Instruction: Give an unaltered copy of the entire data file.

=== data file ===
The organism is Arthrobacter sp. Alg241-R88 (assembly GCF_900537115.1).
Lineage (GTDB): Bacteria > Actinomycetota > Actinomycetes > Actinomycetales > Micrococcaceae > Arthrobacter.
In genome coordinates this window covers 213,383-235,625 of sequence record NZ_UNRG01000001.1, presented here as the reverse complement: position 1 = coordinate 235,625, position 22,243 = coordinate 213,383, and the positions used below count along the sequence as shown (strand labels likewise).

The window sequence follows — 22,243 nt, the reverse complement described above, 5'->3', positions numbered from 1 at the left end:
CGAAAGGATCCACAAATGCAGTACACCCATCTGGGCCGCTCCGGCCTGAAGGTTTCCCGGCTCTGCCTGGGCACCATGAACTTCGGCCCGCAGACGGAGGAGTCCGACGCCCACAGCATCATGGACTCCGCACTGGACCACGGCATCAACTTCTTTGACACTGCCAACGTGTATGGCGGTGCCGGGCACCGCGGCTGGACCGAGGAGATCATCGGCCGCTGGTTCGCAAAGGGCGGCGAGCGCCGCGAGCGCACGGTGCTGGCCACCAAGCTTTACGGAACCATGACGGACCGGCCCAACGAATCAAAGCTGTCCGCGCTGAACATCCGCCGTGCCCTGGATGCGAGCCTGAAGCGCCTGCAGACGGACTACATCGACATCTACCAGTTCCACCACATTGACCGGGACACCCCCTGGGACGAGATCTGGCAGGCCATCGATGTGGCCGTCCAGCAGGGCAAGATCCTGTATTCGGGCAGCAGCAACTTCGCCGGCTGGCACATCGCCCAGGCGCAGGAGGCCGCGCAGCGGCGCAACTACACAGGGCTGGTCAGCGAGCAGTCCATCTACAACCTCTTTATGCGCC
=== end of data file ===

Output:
The organism is Arthrobacter sp. Alg241-R88 (assembly GCF_900537115.1).
Lineage (GTDB): Bacteria > Actinomycetota > Actinomycetes > Actinomycetales > Micrococcaceae > Arthrobacter.
In genome coordinates this window covers 213,383-235,625 of sequence record NZ_UNRG01000001.1, presented here as the reverse complement: position 1 = coordinate 235,625, position 22,243 = coordinate 213,383, and the positions used below count along the sequence as shown (strand labels likewise).

The window sequence follows — 22,243 nt, the reverse complement described above, 5'->3', positions numbered from 1 at the left end:
CGAAAGGATCCACAAATGCAGTACACCCATCTGGGCCGCTCCGGCCTGAAGGTTTCCCGGCTCTGCCTGGGCACCATGAACTTCGGCCCGCAGACGGAGGAGTCCGACGCCCACAGCATCATGGACTCCGCACTGGACCACGGCATCAACTTCTTTGACACTGCCAACGTGTATGGCGGTGCCGGGCACCGCGGCTGGACCGAGGAGATCATCGGCCGCTGGTTCGCAAAGGGCGGCGAGCGCCGCGAGCGCACGGTGCTGGCCACCAAGCTTTACGGAACCATGACGGACCGGCCCAACGAATCAAAGCTGTCCGCGCTGAACATCCGCCGTGCCCTGGATGCGAGCCTGAAGCGCCTGCAGACGGACTACATCGACATCTACCAGTTCCACCACATTGACCGGGACACCCCCTGGGACGAGATCTGGCAGGCCATCGATGTGGCCGTCCAGCAGGGCAAGATCCTGTATTCGGGCAGCAGCAACTTCGCCGGCTGGCACATCGCCCAGGCGCAGGAGGCCGCGCAGCGGCGCAACTACACAGGGCTGGTCAGCGAGCAGTCCATCTACAACCTCTTTATGCGCC